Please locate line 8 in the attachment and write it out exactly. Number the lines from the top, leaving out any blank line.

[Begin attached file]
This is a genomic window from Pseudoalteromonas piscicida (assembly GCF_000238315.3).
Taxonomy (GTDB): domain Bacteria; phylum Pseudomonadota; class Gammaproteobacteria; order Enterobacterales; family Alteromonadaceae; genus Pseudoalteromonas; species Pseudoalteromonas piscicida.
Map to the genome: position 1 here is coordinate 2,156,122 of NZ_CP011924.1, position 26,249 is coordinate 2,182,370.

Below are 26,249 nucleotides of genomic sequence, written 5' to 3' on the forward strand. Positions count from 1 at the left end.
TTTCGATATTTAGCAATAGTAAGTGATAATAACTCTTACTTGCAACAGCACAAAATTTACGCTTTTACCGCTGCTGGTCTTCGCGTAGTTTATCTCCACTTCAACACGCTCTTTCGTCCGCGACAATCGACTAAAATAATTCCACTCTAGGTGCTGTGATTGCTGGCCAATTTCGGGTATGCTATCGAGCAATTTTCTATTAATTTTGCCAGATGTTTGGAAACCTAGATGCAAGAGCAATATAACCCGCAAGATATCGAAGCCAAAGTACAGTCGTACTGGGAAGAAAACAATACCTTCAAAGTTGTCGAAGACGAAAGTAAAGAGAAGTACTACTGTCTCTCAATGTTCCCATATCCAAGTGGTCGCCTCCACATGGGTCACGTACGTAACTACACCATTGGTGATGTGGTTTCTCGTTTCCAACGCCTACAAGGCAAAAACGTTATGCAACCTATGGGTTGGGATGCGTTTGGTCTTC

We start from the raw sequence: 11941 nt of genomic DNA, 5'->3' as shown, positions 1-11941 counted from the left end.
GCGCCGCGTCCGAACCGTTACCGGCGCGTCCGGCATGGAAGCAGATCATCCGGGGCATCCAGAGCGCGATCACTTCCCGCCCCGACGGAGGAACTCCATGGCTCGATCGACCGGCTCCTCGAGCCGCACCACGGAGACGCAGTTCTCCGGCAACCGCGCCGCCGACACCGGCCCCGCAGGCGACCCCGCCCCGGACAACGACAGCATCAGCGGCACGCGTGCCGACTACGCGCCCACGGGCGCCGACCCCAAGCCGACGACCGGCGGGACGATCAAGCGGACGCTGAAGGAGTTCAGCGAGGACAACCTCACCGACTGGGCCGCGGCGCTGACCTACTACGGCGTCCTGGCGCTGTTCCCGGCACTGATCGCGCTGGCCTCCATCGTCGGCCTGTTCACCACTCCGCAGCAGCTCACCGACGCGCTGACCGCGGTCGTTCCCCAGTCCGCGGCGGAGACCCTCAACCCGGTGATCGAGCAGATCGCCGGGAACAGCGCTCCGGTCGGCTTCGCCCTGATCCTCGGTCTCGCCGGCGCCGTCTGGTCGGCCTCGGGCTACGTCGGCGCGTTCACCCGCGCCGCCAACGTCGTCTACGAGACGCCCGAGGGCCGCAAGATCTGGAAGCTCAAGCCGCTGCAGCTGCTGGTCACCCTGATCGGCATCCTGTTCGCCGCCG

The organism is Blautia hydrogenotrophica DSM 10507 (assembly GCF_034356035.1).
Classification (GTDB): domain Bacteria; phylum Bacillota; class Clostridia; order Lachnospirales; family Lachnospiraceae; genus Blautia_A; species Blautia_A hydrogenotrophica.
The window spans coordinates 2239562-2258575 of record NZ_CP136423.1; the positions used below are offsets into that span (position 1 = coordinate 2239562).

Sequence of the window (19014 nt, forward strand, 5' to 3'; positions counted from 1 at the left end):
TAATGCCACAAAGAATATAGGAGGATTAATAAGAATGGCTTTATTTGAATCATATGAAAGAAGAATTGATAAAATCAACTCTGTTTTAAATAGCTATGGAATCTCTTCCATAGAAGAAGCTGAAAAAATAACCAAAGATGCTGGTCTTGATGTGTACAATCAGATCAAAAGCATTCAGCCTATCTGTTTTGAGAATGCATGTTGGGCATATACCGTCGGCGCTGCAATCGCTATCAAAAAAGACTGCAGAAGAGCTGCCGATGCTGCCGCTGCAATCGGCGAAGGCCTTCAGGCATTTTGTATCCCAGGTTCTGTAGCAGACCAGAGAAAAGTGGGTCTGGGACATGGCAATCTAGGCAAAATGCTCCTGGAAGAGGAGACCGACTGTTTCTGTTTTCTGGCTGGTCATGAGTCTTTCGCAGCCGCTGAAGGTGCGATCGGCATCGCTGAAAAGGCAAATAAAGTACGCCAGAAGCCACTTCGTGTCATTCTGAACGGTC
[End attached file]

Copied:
The organism is Blautia hydrogenotrophica DSM 10507 (assembly GCF_034356035.1).